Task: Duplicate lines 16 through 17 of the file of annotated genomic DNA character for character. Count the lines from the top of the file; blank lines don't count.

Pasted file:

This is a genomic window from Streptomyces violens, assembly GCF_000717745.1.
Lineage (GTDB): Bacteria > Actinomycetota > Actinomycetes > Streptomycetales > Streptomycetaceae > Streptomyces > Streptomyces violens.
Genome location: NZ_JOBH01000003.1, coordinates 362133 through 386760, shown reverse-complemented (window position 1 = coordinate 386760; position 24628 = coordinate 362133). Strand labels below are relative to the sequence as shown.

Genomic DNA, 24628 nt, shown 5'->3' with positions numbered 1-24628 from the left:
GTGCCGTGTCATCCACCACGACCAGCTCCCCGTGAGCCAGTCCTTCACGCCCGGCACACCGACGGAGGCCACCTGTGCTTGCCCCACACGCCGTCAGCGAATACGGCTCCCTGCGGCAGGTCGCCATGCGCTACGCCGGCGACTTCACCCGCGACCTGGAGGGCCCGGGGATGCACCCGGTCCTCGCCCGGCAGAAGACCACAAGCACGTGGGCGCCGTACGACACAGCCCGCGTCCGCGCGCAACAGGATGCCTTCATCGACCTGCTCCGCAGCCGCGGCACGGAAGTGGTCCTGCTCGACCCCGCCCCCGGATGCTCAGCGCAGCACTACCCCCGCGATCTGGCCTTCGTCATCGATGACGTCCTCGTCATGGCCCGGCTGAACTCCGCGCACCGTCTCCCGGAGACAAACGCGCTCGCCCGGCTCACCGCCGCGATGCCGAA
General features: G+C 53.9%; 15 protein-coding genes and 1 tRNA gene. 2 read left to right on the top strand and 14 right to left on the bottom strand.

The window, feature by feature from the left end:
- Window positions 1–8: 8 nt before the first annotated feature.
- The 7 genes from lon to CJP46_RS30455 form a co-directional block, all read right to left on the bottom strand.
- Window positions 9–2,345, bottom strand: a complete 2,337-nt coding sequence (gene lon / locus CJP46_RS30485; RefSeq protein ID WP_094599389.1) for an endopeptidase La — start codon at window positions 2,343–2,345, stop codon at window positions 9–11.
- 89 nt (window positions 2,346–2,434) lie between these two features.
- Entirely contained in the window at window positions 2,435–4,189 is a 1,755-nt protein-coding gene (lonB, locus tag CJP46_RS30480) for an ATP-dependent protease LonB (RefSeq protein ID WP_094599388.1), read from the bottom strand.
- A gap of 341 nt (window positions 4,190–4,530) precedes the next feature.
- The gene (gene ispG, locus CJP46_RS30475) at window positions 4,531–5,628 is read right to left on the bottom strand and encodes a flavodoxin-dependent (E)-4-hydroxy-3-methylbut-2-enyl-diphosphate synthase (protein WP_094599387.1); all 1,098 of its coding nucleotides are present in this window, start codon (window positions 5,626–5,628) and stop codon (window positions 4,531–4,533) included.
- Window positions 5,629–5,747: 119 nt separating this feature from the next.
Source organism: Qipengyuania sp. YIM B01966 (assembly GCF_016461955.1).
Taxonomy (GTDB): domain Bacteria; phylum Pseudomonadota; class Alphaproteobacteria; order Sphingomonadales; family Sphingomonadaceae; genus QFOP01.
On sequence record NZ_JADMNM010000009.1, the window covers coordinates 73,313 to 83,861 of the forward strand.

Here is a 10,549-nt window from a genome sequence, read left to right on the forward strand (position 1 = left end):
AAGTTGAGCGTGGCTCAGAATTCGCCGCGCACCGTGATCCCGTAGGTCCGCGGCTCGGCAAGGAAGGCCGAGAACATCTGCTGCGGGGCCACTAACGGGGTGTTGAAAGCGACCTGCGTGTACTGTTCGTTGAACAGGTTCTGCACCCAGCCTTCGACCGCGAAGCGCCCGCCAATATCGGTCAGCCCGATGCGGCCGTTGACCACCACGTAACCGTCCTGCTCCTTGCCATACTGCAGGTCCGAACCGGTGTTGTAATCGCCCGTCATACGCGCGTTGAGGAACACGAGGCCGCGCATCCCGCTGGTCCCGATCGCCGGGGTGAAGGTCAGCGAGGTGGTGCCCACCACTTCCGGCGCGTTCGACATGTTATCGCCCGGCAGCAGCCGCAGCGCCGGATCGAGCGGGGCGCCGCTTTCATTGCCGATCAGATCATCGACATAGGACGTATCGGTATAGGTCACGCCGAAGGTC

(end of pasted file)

Source organism: Qipengyuania sp. YIM B01966 (assembly GCF_016461955.1).
Taxonomy (GTDB): domain Bacteria; phylum Pseudomonadota; class Alphaproteobacteria; order Sphingomonadales; family Sphingomonadaceae; genus QFOP01.